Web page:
Reflektion*–which delivers innovative “individualized commerce” technology for retailers–recently announced it has raised $18 million in Series B financing led by Battery Ventures. Here, Powered by Battery chats with CEO Sean Moran about the how the company is aiming to transform digital retail, partly by leveraging new types of artificial-intelligence technologies.
Powered by Battery: We hear a lot about “personalization” and predictive analytics when it comes to online retail. How does Reflektion and “individualized commerce” fit in? What exactly do you do?
Sean Moran: Basically Reflektion is tapping into the next-generation capability for retail connection with its customers. We’re enabling, with the latest technologies, for brands to have what you might call individual conversations with consumers at all their digital touch points.
We use actual consumer behavior–the things they’re looking at and viewing on an e-commerce site–and learn, almost like a personal shopper, what they’re interested in. Then we make our own predictions, or guesses about what they’ll be interested in next.
Previously, retailers would use a system of back-end rules to try to give digital shoppers the perception of this kind of individualized shopping. But essentially, these rules would just group customers, sometimes by the hundreds of thousands, based on basic information like what region in the country their IP address is from, or their gender, to try to predict the types of products they might like. But this approach fails to understand an individual’s actual preferences.
(The older technologies) really failed to respond in real time to individual intent and preferences. The Reflektion platform does that on the fly, if you will. Reflektion’s technology learns about each individual shopper’s intentions and tastes, just like a personal shopper would in real life. Then, it makes predictions about what the customer will be interested in next.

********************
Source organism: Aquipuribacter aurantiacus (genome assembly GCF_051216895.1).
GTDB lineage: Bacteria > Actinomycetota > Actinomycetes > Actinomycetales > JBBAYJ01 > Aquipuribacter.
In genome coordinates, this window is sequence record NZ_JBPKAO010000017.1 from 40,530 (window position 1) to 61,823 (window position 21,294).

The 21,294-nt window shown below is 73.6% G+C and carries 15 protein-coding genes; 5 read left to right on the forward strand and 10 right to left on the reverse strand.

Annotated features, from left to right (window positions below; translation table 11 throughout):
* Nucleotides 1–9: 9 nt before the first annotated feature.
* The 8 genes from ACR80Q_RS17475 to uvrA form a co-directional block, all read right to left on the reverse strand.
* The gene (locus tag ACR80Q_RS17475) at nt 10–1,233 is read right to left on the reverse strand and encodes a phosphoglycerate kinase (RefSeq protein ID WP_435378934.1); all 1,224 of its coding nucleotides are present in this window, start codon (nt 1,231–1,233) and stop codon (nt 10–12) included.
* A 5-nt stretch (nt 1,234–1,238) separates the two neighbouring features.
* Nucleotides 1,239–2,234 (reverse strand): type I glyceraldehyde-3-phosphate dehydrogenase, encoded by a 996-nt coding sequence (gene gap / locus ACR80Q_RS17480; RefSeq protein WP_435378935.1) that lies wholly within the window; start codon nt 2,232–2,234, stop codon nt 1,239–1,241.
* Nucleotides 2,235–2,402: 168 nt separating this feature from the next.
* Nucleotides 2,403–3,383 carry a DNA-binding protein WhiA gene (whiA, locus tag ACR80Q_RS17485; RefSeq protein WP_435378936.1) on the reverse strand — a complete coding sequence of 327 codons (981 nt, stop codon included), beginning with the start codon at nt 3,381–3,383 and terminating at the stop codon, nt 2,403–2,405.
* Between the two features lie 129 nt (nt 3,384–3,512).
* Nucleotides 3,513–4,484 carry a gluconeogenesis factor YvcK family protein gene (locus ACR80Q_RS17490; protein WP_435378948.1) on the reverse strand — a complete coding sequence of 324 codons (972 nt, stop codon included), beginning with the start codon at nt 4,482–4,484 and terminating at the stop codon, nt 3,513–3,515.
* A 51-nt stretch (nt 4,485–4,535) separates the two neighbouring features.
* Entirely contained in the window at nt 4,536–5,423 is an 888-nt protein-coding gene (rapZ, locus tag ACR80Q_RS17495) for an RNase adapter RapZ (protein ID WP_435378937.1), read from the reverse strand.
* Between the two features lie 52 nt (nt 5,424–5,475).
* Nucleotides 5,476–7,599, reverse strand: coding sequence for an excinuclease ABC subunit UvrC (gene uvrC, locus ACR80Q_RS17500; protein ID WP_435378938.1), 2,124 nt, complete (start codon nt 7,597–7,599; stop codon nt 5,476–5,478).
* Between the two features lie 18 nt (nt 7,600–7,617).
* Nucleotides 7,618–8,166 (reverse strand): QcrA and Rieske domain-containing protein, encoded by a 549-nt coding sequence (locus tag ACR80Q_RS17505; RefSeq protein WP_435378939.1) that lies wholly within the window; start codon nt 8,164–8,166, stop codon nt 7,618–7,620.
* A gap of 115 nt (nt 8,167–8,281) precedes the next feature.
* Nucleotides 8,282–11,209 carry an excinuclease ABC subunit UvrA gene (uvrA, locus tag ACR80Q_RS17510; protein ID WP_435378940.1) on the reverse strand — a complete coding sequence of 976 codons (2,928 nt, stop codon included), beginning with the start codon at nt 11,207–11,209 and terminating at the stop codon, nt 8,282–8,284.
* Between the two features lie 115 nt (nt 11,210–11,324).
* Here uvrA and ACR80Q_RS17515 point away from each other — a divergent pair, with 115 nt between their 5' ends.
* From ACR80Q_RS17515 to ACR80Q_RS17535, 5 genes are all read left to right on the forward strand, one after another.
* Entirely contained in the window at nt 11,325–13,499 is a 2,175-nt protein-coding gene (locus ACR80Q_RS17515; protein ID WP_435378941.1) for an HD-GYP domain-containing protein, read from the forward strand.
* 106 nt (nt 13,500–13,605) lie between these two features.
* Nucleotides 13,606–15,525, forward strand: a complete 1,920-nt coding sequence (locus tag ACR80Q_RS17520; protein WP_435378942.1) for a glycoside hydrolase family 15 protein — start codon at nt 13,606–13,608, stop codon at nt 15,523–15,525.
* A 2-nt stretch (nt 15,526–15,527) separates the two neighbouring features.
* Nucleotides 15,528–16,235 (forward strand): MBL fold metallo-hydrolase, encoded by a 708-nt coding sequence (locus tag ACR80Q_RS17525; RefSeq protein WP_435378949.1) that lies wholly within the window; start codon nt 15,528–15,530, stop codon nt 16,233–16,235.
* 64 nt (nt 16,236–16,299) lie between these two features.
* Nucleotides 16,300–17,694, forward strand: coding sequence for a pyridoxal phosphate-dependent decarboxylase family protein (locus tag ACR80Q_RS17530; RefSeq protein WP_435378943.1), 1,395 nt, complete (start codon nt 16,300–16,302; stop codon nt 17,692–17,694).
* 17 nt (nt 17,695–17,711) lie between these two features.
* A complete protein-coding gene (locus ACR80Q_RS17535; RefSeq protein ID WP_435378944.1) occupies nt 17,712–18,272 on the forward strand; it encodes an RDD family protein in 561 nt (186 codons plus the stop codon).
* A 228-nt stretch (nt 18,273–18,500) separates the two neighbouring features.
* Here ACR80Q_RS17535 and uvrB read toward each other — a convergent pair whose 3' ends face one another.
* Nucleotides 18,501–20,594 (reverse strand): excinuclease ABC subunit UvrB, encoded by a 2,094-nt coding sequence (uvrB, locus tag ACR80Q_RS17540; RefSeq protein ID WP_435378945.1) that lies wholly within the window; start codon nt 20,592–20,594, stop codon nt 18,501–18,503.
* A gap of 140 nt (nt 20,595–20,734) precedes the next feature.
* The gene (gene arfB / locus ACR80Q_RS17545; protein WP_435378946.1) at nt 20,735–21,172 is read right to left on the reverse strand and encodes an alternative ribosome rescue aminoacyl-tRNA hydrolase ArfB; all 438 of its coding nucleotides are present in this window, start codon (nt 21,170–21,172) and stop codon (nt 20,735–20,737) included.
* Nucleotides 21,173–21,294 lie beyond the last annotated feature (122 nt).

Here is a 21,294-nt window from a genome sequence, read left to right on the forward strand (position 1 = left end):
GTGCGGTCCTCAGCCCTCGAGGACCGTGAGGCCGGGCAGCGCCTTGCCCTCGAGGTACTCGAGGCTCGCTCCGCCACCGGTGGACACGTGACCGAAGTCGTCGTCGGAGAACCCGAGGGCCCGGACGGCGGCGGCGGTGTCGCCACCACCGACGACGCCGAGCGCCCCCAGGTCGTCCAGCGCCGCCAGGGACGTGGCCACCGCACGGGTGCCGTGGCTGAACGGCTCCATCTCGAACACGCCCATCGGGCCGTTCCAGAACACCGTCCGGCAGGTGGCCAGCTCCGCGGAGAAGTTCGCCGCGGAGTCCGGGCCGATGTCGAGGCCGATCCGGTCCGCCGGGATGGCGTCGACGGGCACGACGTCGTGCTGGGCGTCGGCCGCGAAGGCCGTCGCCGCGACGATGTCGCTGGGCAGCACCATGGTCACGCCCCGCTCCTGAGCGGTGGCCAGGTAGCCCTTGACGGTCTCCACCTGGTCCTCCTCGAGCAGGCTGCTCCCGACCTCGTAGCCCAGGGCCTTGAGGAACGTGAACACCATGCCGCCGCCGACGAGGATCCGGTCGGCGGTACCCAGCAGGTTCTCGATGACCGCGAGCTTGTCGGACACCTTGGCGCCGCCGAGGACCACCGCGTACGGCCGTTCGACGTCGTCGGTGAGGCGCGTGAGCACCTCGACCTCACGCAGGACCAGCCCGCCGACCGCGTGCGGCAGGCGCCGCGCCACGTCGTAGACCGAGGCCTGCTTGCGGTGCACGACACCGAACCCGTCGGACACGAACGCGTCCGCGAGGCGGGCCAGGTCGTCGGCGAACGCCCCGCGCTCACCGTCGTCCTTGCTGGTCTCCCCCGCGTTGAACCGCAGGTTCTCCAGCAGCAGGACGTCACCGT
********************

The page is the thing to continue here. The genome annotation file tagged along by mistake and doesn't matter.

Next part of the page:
PBB: Can you give me an example? If it is my first time on a retailer’s site, walk me through how this will work.
SM: I’ll use one of our customers as an example: the surf brand O’Neill. In addition to selling performance surf gear, O’Neill also sells athletic and leisure wear for men, women and children—so visitors to the site may have very different demographic profiles and interests.
Typically, when you first visit a retailer’s online store, the items advertised on the home page are seasonal clothing and trending products. But leveraging Reflektion’s technology, O’Neill can very quickly start to understand what an individual may be shopping for and tailor their experience accordingly.
Let’s say, for example, that you are looking for a dress to wear on an upcoming beach vacation. Within your first few clicks, O’Neill can understand that you are looking for women’s clothing. But even better, as you continue to express your interests through clicks, O’Neill can start to understand if you are looking for a long or short dress, or even a dress in a specific color, and show you similar items.
PBB: Very interesting. How would this work, if for example, I am shopping for different products?